Tenor saxophonist Von Freeman has long been a jazz legend in Chicago, much as sax man Buck Hill has been in Washington. His son, Chico Freeman, also a tenor saxophonist, is one of the strongest young voices to come out of Chicago's progressive jazz renaissance. Chico Freeman's growing international reputation has lured his father out of the Windy City, and Von Freeman finally made his Washington debut last night when he joined his son at Charlie's. Papa Freeman proved a revelation; his breathy tone, sinuous transitions and inventive instincts all marked him as an overlooked major talent.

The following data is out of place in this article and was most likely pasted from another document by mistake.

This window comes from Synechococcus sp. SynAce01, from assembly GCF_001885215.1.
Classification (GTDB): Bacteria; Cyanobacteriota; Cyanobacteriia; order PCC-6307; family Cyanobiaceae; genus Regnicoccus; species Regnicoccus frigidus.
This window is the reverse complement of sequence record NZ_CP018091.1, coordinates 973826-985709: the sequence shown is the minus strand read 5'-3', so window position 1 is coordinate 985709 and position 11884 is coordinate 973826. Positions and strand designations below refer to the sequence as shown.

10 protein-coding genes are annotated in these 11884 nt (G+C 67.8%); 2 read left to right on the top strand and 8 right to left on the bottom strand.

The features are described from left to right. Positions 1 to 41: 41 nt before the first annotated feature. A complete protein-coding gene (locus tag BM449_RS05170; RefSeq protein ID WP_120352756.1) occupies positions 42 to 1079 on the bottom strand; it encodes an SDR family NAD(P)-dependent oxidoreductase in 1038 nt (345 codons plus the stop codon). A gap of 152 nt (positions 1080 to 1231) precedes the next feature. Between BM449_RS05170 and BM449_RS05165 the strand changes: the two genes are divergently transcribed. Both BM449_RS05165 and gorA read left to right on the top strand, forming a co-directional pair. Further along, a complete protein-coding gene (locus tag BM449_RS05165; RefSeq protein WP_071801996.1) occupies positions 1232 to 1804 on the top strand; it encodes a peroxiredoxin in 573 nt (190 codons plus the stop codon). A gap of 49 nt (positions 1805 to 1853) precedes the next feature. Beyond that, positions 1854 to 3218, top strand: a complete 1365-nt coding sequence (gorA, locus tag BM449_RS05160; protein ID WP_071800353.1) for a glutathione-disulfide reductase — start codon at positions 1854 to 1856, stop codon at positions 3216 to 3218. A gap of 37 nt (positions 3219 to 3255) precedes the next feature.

The 31-year-old Chico Freeman began the evening with his usual quintet, a collection of talented but still unpolished players anchored by the superb veteran bassist Cecil McBee. "Illas" recalled the tribal spiritualism of Pharaoh Sanders, and "Free Association" was a lively new jazz number with everyone given a chance to let go in solo and ensemble settings. Then 58-year-old Von Freeman took the stage to play with the rhythm section. Yet it was his unaccompanied solo on "I Remember You" that dazzled the listener with its endless elaborations on the melody. Finally, father and son joined for an energetic version of Charlie Parker's "Anthropology" that bridged generations and styles. Von Freeman and the Chico Freeman Quintet will be at Charlie's through Sunday.